By Robert Bayley
A chronicle of the late, great Brazilian F1 racing driver Ayrton Senna, the film follows his life and career from childhood days to his infamous fatal crash at San Marino in 1994. The first element is that you needn’t be a fan of the man’s work or the sport in general to thoroughly enjoy this film. It is about the man, the racing driver and not the sport of Formula 1.
Senna is director Asif Kapadia’s first documentary film and you can tell; he brings a real fiction narrative approach to it, much like Mugabe and the White African. It focuses less on the facts and figures and more on the emotions affecting the man as he acclimatised to his meteoric rise to success. Facts and figures are discussed but only in relation to what this meant to his friends, family, team, rivals, countrymen, world and the man himself.
This sensibility is echoed through its unashamed bias. The film squarely sets Alain Prost as the antagonist and displays their rivalry as one would construct a nemesis for a hero; a team-mate wracked with apparent jealousy before switching teams and culminating in dramatic on-track confrontations. One has to admire Prost’s honesty in his interviews, speaking frankly of how he felt instead of feigning some bond of friendship that wasn’t there. Scenes pointing out their body language emphasise this and are part of what helps this rise above being just another sporting documentary.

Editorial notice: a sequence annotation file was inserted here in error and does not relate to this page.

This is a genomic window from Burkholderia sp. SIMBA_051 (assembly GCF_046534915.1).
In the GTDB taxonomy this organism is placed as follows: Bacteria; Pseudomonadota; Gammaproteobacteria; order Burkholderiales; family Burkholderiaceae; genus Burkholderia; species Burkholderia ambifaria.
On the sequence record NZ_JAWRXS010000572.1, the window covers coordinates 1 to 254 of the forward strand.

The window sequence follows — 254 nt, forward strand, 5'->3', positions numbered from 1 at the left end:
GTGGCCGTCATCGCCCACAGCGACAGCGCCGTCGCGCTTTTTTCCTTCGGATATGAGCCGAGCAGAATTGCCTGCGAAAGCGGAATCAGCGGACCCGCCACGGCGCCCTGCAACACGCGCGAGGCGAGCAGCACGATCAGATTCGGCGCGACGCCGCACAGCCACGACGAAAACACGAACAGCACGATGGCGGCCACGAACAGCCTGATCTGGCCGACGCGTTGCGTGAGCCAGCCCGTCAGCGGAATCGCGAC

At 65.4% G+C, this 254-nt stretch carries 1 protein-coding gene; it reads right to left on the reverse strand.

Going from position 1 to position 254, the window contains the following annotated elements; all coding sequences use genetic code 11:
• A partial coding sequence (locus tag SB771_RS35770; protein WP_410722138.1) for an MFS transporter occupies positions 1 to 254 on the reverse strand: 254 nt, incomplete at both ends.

But it’s not just Prost who has been ‘fleshed out as a character’. Senna’s team doctor Sid Watkins, his mother and girlfriend(s) are given time to really breathe and thus the relationships between themselves and Senna really add an emotional punch to the film, especially given the role Watkins would come to play after his friend’s death.
Notable in its dramatic effect is Kapadia’s decision not to cut away to talking heads. All the footage is contemporaneous. Interviews are used only in voice over, allowing the film to really draw you into the world and follow the racing legend from cradle to the grave. It never snaps you back to present. By doing so, the momentum, emotion and tension are never interrupted, making for an increasingly powerful experience.
The question on every film goer’s lips is ‘How is the crash handled?’ Even if you have been living under a rock for the last 17 years you’ll be aware of the ultimate fate of Ayrton Senna. The final day, which also claimed the life of another racing driver, Roland Ratzenberger, is handled beautifully. Actions taken by certain people in the film and the way these are portrayed are actually more moving than the crash itself. It is respectful without being reserved and emotional without being mawkishly overwrought. Its handling is pitch perfect, much like the film overall. A must see.
Senna is out now on general release.